Best for: Antenna Guidelines, Tug Rope, Barge Tow Rope, Rigging Rope, Tree Rope, Safety Rope.
Natural fiber ropes are softer to the touch than synthetic ropes, but because they absorb water they are more prone to mildew, rot, and general decomposition, especially if stored away when they're wet. However, natural fibers are less affected by sunlight than synthetic fibers. Natural fibers are also not as slippery.
Cotton rope can be made of either 100% cotton yarn or a cotton/polyester blend. Like its namesake fabric, cotton is softer to the touch than many other ropes, so it's great for uses that require handling. Cotton rope offers very good resistance to surface abrasions, but like all natural fibers, it is susceptible to deterioration from the elements and it can dramatically lose its strength over time. It is also prone to mold, rot, and mildew, especially if it's damp for long periods of time. However, it's not as susceptible to UV damage, so it's sometimes a better choice than synthetic if it will be used in direct sunlight for extended periods of time.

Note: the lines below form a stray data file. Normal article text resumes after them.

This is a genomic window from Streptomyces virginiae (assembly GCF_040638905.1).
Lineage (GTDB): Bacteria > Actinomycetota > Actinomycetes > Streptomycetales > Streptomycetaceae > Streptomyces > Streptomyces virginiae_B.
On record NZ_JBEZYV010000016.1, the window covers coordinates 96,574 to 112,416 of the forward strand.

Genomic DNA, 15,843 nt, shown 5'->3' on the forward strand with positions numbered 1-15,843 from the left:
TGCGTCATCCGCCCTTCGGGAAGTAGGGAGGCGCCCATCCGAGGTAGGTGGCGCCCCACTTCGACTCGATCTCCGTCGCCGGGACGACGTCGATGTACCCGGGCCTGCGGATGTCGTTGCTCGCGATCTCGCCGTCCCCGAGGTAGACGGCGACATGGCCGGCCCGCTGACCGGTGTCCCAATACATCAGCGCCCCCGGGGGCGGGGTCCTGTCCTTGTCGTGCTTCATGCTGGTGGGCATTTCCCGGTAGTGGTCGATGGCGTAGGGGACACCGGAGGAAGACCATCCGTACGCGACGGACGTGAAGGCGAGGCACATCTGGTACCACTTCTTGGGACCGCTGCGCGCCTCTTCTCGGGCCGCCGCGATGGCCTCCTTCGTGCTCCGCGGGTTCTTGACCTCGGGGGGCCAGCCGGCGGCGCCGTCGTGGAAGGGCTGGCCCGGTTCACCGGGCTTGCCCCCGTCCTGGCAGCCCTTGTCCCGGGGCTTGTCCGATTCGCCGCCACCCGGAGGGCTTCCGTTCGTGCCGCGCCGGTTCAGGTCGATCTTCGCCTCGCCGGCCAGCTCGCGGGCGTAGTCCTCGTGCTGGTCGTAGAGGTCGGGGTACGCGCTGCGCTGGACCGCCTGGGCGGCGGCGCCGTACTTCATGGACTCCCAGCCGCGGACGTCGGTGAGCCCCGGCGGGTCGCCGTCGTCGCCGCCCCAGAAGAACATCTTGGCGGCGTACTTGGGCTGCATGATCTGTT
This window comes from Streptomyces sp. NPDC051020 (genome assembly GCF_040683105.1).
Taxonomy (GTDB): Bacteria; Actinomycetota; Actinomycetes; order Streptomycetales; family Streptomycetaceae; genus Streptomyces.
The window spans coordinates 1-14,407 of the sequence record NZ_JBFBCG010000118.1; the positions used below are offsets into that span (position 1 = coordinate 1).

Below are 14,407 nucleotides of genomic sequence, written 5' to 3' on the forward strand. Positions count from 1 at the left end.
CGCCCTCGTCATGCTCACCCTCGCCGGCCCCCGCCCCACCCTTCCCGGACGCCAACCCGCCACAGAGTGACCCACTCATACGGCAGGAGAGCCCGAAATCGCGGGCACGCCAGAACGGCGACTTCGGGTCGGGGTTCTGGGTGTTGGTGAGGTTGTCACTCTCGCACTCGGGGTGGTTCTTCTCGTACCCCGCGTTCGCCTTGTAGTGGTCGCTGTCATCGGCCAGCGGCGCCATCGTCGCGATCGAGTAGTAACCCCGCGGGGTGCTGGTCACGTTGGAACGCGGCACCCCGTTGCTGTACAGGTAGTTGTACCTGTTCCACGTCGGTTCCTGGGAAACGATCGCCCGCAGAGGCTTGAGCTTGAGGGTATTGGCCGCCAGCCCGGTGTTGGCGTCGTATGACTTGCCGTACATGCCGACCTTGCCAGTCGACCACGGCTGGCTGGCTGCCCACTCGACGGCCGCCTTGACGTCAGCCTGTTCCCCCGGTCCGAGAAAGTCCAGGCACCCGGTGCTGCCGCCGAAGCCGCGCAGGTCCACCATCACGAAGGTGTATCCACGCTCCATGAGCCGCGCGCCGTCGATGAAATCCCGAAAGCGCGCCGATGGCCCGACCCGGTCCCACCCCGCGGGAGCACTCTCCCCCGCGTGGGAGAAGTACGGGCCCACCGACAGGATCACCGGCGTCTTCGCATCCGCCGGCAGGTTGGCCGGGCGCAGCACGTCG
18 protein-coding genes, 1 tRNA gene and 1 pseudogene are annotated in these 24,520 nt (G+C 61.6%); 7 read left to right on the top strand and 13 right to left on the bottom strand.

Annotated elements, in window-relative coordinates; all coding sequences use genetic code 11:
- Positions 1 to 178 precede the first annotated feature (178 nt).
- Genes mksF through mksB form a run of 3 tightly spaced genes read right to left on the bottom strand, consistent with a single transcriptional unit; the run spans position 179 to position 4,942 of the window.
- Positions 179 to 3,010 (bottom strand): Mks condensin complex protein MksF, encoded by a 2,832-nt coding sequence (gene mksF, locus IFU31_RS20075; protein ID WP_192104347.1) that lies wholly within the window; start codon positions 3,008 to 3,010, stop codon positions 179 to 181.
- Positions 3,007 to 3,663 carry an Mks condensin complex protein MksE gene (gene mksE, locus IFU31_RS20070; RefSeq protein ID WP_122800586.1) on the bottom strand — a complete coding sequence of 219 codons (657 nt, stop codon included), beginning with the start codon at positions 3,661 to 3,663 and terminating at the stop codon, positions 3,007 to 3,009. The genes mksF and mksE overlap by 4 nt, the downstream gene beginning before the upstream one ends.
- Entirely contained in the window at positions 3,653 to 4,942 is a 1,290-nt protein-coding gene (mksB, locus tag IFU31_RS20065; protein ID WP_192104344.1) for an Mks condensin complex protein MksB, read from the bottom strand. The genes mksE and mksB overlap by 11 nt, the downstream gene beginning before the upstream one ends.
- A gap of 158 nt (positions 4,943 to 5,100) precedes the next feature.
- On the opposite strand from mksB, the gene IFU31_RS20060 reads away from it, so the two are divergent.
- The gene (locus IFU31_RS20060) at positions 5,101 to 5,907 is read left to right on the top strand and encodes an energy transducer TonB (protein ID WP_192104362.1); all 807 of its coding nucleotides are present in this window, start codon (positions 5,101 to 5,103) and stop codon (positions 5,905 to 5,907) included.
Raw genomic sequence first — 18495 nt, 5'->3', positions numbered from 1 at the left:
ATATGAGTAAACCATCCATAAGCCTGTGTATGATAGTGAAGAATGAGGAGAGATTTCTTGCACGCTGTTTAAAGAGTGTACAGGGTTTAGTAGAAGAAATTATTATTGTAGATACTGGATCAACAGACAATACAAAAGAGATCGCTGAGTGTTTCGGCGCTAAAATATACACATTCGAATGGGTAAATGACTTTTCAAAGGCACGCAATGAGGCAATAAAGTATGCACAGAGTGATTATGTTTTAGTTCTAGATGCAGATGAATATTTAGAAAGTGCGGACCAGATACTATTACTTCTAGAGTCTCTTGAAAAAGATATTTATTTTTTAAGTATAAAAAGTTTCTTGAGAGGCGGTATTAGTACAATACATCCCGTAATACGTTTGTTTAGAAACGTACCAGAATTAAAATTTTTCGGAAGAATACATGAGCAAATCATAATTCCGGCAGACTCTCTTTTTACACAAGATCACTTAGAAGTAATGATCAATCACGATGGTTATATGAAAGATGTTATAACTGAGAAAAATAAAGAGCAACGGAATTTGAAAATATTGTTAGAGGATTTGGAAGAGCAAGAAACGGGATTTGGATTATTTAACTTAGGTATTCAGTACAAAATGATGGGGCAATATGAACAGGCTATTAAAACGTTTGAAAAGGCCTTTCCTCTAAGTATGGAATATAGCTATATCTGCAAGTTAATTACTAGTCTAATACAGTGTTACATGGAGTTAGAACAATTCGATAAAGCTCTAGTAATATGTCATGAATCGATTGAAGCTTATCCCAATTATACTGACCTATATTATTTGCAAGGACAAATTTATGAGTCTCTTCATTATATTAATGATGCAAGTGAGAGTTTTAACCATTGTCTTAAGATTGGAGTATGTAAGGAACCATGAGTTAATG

Best for: Tents, Hammocks, Halters, Harnesses, Awnings, Pet Toys.
Manila rope gets its name from its place of origin: the Philippines. Manufactured from the abaca plant that's native to the country, manila rope is a good general-purpose rope for uses that require durability, strength, and cost efficiency. Manila rope is also sometimes referred to as jute rope or hemp rope as it's made of all-natural hemp fibers. It's a very absorbent rope with very little stretch, so it's commonly used for activities where direct handling of rope is required such as for climbing, obstacle courses, tug of war games, etc. Manila rope is a very visually appealing rope and offers excellent UV resistance, so it's a popular choice for decorative landscape uses. It also has a superior ability for holding knots. Because it's a completely natural fiber, manila rope is biodegradable so it's environmentally friendly; however, because it does absorb water, it should be completely dry before storing, or it can rot or develop mildew. Manila is often described as a heavy rope or thick rope: it will shrink approximately 10-15% when it becomes wet.
Best for: Tug-O-War Rope, Landscaping Rope, Rope Ladders, Rope Railings, Obstacle Course Rope.